by Sydney Roach, Holcad Writer
NEW WILMINGTON, Pa.– The Preschool Lab at Westminster College, located in the Hoyt Science Resource Center, will close at the end of this semester. Parents with children currently enrolled in the program first got this message on Jan. 17 through a messaging app. Director of the Preschool Lab Mandy Medvin also posted an announcement on the web page for the lab.
“Our preschool remains licensed by the Pennsylvania Department of Education, and for the remainder of the year, we will continue to provide the same high-quality educational experiences that garnered us national recognition through accreditation by the National Association for the Education of Young Children. On behalf of myself and our teachers, Melissa Moore and Jennifer Matyasovsky, I would like to extend our thanks to the many Westminster College faculty and staff, the community, and especially to our families, who have given us tremendous support across the years here. Together we have made a difference in the lives of young children.”
President Richardson said that the reason for the Preschool Lab closing is because of budget issues at the college.
“We’re in the middle of a zero-based budgeting effort here at the college. The college has been operating in a deficit mode for several years, and we’ve got to address that. As part of that, we’re looking at all of the expenditures that the college has, and the preschool subsidy was one of those.”
The Preschool Lab offered opportunities to Westminster students. Many psychology and education students used it for practicum hours, research and experience in their field.
“I am saddened by the lost opportunities for education students to observe, volunteer and work on research projects at the Westminster Preschool,” said Chair of the School of Education Amy Camardese. “The preschool has been an important and integral component of our curriculum.”
Two student aides are chosen each semester to work in the lab alongside the teachers. Samantha Dubetz is a senior child and family studies major and the student aide for the Tuesday/Thursday class. She has been involved with the Preschool Lab for three semesters.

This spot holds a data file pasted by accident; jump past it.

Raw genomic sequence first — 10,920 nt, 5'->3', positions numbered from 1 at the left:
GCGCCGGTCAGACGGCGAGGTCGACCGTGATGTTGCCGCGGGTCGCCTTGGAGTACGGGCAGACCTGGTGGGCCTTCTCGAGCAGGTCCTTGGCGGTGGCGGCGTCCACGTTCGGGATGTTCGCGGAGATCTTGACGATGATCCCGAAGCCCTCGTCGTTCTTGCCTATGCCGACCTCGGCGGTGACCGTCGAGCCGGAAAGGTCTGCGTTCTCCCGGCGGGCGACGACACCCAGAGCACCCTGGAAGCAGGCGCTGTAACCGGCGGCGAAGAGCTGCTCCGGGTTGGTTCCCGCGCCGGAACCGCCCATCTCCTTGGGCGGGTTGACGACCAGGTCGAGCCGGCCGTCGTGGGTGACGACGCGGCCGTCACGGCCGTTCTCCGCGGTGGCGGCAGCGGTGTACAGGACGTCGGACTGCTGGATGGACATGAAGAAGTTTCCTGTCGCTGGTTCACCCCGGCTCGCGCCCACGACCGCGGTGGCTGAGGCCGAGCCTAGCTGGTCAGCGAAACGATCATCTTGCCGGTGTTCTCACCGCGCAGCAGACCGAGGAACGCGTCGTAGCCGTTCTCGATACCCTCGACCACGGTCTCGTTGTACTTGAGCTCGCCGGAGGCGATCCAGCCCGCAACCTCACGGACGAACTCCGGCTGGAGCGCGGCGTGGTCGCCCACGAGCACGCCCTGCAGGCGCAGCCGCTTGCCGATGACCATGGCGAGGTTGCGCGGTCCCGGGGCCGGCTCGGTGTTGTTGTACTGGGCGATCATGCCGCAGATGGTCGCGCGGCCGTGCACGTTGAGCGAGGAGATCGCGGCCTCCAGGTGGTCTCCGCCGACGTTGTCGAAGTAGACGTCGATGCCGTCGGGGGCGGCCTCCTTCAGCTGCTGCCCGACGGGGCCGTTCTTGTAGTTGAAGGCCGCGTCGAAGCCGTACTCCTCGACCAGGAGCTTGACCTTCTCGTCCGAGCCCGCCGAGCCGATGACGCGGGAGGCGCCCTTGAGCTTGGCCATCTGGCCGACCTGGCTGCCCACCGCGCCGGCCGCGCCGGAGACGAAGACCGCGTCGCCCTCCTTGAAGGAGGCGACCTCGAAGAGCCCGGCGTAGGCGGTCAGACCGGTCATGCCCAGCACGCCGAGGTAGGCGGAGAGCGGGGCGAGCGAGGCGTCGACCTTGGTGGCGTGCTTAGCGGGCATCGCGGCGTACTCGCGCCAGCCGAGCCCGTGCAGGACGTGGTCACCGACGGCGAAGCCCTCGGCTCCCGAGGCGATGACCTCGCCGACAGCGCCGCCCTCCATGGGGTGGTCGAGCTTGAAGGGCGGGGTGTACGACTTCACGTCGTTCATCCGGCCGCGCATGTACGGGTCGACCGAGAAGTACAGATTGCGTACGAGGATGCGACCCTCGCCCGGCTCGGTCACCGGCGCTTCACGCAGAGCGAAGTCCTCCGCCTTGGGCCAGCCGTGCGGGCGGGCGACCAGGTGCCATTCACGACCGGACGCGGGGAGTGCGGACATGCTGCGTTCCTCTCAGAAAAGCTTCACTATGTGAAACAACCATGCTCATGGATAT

“This preschool lab has truly changed my college experience,” Dubetz said. “I came into college knowing that I wanted to work with children in the future, and if it weren’t for the preschool lab, I wouldn’t have gained the knowledge and experience that I can explain to others and put on my resume.”
Nicole Cox, a Westminster graduate and a parent with two children enrolled in the Preschool Lab, started a petition on Change.org to protest and try to avoid closing the Preschool Lab. It currently has over one thousand signatures and dozens of comments on the site and on social media speaking out in support of keeping the lab open. Her cause has also caught the eye of the New Castle News, who picked up her story in late January.
“The petition I created was because of a very strong belief in education, especially in young children, being a teacher myself, and I just want to advocate for the preschoolers who are not able to speak for themselves on the issue of the preschool closing,” Cox said.
The petition asks parents with students in the program and “anyone who cares about the education of young children” to ask Westminster College and the Board of Trustees to keep the lab open.
“We hope that you, Westminster College and the Westminster College Board of Trustees, find a way to keep this important part of our community open for operation,” the petition reads. “Please consider all of your options before just closing. If you close this preschool, you’re teaching the students at Westminster this: ‘If you fail, just give up.’ This goes against what Westminster stands for.”
Richardson responded to the strong reaction from Cox and others. She acknowledged the great success stories about the program from students, parents, and those who attended the Preschool. But in the end, it’s she says it’s not sustainable.
“It was a hard decision, and while we respect the emotions associated with it, we have to make the decisions that are the best for the institution and its future and our undergraduates and their future here. Lots of factors have to be taken into consideration as you make those kinds of decisions, and, unfortunately, in this case, we had to think more about the financial outcome than some of those other factors. Again, we are very sorry about that, but the challenging economic environment is just a reality these days for small colleges. We’re in challenging economic times, and don’t always get to continue doing things that we were doing as we focus our financial commitments.”